It is no secret that today’s human beings are more harried and tormented than ever before. Their tormentors could be in the shape of expectations to live up to, or simply unwanted phone calls which refuse to die down. The level of engagement with the outer environment has increased to such an extent that it is well nigh impossible to find a quiet moment to oneself.

Being connected all the time and being under the scanner of society in many ways leaves us with much to do in order to stay afloat! Somehow, we are expected to look good at every moment, behave well constantly, and respond meticulously to stimuli of all sorts continually. Even the filling up of an online performa and the obligation to remember several passwords can be quite a demanding set of tasks for those who are forever on the run.

Married couples therefore often find themselves at the short end of a fuse with very little time left before explosions occur! They lose their tempers most often with each other and take out all their angst in the bargain. Arguments between two people who spend a lot of time together are bound to occur when the sets of mental pressures upon them are so unrelenting.

At a recent motivational session with the Indore police I was speaking on how we usually tend to shout at and lose our ‘shape’ with the very ones whom we love. All day long we remain largely composed at work and at our best behavior, especially with bosses and people of that sort. But once we arrive home at the end of a long hard day, we tend to blow our top at those who actually matter.

While these are normal human tendencies and have been noticed for decades, they have been tremendously exacerbated in recent times. More than ever before, relationships are under duress and are on the verge of collapse because of the inability of couples to understand each other and give time to each other. Their children are growing up more in the company of gadgets, and often maids, but without sufficient attention from their parents. Affairs and often the unfounded suspicion of such liaisons are increasing due to the spouse’s ease of access to the opposite sex. Marriages are breaking up with alarming frequency.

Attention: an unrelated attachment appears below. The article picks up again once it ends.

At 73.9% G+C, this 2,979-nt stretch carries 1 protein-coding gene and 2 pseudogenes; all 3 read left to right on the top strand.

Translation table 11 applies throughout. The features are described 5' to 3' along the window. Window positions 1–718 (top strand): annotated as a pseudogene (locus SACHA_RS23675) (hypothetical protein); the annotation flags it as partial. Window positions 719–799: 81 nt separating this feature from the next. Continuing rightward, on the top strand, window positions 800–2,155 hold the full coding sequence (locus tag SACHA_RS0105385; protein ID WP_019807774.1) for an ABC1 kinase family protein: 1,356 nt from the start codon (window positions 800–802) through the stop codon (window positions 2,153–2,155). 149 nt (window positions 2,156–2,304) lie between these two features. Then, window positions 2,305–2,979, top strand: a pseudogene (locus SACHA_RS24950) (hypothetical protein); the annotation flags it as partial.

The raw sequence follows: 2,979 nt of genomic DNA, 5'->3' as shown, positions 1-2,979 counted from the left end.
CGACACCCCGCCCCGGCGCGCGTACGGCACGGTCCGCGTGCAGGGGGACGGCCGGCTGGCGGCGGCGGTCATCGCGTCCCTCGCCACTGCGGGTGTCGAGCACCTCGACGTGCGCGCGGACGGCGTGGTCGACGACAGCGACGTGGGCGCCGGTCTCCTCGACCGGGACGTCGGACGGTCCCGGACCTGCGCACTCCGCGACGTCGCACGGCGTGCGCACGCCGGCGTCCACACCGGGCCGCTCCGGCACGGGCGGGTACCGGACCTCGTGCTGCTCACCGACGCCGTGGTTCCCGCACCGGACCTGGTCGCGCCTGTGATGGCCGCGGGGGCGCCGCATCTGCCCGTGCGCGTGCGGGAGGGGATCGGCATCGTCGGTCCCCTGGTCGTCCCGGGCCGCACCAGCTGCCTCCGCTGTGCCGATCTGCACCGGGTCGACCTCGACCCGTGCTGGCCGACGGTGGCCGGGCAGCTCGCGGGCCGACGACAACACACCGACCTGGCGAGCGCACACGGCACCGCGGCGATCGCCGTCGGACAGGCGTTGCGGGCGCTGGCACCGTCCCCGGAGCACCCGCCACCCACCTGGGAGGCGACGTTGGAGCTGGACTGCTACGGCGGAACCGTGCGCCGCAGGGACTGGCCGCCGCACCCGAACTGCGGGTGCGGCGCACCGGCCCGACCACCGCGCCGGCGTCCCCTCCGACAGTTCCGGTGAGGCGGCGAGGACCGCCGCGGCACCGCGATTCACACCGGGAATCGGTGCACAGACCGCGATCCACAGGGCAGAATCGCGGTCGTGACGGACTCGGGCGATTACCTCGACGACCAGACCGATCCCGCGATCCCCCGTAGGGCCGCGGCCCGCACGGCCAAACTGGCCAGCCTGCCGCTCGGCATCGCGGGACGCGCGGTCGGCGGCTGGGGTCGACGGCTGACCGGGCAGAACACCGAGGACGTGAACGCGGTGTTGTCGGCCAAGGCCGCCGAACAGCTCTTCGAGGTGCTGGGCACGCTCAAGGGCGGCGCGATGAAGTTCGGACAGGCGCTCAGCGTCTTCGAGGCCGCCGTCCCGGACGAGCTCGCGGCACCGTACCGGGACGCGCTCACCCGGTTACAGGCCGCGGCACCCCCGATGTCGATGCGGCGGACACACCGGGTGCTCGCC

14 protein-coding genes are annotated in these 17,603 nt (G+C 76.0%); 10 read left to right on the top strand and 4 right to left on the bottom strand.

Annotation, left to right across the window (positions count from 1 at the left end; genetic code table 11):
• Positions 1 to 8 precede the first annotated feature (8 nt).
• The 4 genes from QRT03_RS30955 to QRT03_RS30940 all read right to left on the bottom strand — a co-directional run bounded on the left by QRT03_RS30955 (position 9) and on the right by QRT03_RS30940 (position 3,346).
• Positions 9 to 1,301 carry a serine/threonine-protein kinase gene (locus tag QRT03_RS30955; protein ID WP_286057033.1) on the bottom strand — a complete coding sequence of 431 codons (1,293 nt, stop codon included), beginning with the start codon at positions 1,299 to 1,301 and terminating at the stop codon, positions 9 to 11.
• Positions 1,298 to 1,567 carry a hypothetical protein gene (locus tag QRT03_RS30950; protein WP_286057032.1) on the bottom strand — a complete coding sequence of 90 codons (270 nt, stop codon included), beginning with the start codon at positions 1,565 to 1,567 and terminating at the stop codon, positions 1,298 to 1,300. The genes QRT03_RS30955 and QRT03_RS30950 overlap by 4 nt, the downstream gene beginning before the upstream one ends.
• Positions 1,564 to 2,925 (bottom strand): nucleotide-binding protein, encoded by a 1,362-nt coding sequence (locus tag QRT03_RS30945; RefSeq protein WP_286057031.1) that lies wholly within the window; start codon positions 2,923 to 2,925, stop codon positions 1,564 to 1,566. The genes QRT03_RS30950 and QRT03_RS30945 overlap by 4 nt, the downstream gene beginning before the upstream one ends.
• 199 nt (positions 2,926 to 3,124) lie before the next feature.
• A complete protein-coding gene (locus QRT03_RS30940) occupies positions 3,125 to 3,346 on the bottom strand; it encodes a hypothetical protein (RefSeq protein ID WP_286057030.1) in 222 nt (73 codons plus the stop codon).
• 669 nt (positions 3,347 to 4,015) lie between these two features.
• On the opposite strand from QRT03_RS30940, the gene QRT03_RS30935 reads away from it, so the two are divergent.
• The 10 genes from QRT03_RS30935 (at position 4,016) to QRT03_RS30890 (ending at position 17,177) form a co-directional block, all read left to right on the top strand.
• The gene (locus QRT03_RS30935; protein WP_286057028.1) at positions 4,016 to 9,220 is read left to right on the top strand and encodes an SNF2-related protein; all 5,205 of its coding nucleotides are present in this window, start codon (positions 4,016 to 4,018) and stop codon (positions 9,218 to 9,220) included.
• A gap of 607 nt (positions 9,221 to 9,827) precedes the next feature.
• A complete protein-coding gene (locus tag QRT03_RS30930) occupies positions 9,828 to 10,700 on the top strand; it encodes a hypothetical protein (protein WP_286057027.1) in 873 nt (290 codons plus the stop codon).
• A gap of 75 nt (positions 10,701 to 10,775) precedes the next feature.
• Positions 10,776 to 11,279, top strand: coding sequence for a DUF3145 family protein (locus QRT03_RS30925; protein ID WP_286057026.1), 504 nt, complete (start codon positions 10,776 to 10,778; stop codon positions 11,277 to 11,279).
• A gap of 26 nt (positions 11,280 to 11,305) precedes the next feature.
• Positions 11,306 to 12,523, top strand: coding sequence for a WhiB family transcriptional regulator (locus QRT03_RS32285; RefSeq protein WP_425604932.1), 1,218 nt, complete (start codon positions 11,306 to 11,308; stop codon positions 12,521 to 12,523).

In light of this pressure cooker situation, the couples of today have to be even more empathetic towards their life partners. They have to walk the extra mile to understand and appreciate the point of view of the other, instead of snapping chords and cutting ties without reason enough. Only if all efforts fail should a separation be resorted to, and unreasonable relatives of both parties should be kept away as far as possible.

A New York Post survey points out that women are more interested in words of appreciation from their partners than gifts et al. It is the ability to listen to each other carefully and with understanding which wanes with the passage of years. Once the propellant of man-woman chemistry and the draw of physical intimacy have subsided in their intensity, an ensuring friendship is what will make two people tick along as a couple. They need to find newer ways to keep going. Even by travelling together for vacations regularly, or by going for weekend hikes, several couples have found their bond to have deepened.

In the Netflix magnum opus, The Crown, Queen Elizabeth’s relationship with Prince Phillip is shown to have undergone turbulence at various points during their very long journey, but each such episode has been followed by reconciliation and even fortification of their marriage. As the Queen points out very early in their married journey, divorce has never been an option for them.

The fact that it is an option for the rest of the world has perhaps resulted in the brittleness of many relationships. But one look at marriages which have worked superbly well for long decades, and one realizes that a sense of humour and the ability to laugh together have been binding forces. One survey even finds that having two televisions in the house has saved many marriages! Not a bad idea, actually…